The Best Way To Break Up

Breakups are never easy, are at times messy and sometimes downright traumatic – both to you if you are walking away and to the one you have walked away from. However, in life, at times, they are necessary and both of you need to move forward because what worked for you in the past is no longer working out. Some people have an easy time letting go but if you are not one of them, here are a couple of ways in which you can break up and still remain emotionally healthy:

Be sure. Don’t hurt them more than you have to. It’s hard to leave the comfort zone of a relationship you’ve settled in. If you’re not ready, don’t do it. But when you do decide to move away, make sure it’s for real, or you will keep hurting them. Even if your relationship is over, this is a person you have loved and so don’t prolong the agony.

Be direct. Don’t find sneaky ways of leaving them. Your relationship deserves your respect. It’s best to be direct and speak out your decision. If a face-to-face talk is not possible, if a telephone conversation is going to end up in a screaming match, writing is the next best option. Don’t disappear on them till they are frustrated in their attempts to connect with you only to realise that you have walked out on them. No one, unless they have been particularly bad to you, deserves this.

Expect to be criticised and blamed. The one who is left behind is going to be naturally hurt, so is their self-esteem. If you are walking out, you seem like the perpetrator and they like a victim, no matter how valid your reasons for the breakup. Be prepared to be criticised and blamed by the one left behind as also mutual friends. Sympathy is going to be on their side, no matter what.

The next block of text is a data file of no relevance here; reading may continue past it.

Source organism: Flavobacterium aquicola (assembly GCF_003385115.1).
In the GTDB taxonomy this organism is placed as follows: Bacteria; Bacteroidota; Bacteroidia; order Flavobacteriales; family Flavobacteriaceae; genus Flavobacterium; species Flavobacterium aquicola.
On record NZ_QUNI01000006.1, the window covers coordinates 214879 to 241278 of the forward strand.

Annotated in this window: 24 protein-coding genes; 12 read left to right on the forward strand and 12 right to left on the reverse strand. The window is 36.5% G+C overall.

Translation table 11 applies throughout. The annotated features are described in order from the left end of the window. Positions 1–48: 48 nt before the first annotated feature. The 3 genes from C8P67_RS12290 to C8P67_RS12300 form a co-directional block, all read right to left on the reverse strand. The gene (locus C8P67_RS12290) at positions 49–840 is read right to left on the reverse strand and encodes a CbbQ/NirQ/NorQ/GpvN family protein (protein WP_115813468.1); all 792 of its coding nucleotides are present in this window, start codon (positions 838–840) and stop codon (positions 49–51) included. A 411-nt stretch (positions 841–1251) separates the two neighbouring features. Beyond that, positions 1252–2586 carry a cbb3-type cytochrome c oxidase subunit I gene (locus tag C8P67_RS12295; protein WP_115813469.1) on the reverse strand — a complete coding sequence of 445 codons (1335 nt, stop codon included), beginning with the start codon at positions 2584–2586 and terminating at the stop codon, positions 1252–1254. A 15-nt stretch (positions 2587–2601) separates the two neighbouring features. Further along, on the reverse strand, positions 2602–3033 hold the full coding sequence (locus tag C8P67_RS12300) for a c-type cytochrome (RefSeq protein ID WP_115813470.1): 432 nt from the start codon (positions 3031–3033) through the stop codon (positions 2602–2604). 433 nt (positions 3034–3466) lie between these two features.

Find support and change communication habits: If you are too used to talking, texting or mailing them for long, it might get tough on you because of sheer force of habit. Try talking or writing to other people – friends, parents, siblings – till you feel better grounded. Be with those who respect your decision and extend their support.

Mourn. You have lost something that you once shared with someone and it’s reason enough to mourn. It’s perfectly normal to grieve over the death of your relationship. You might be overcome with sadness, irritability and guilt. But once that phase is over, you will move towards healing.

Keep away. Make sure you have no contact with the person you left. At times it could be difficult, especially if you frequent the same places, or work in the same office, but not talking and being polite and low key around them would go a long way in helping you get them out of your mind. You could have a setback or two but remain firm. Take down the pictures and delete their number. Give both of you time. They will live, both of you will heal, and eventually move on.

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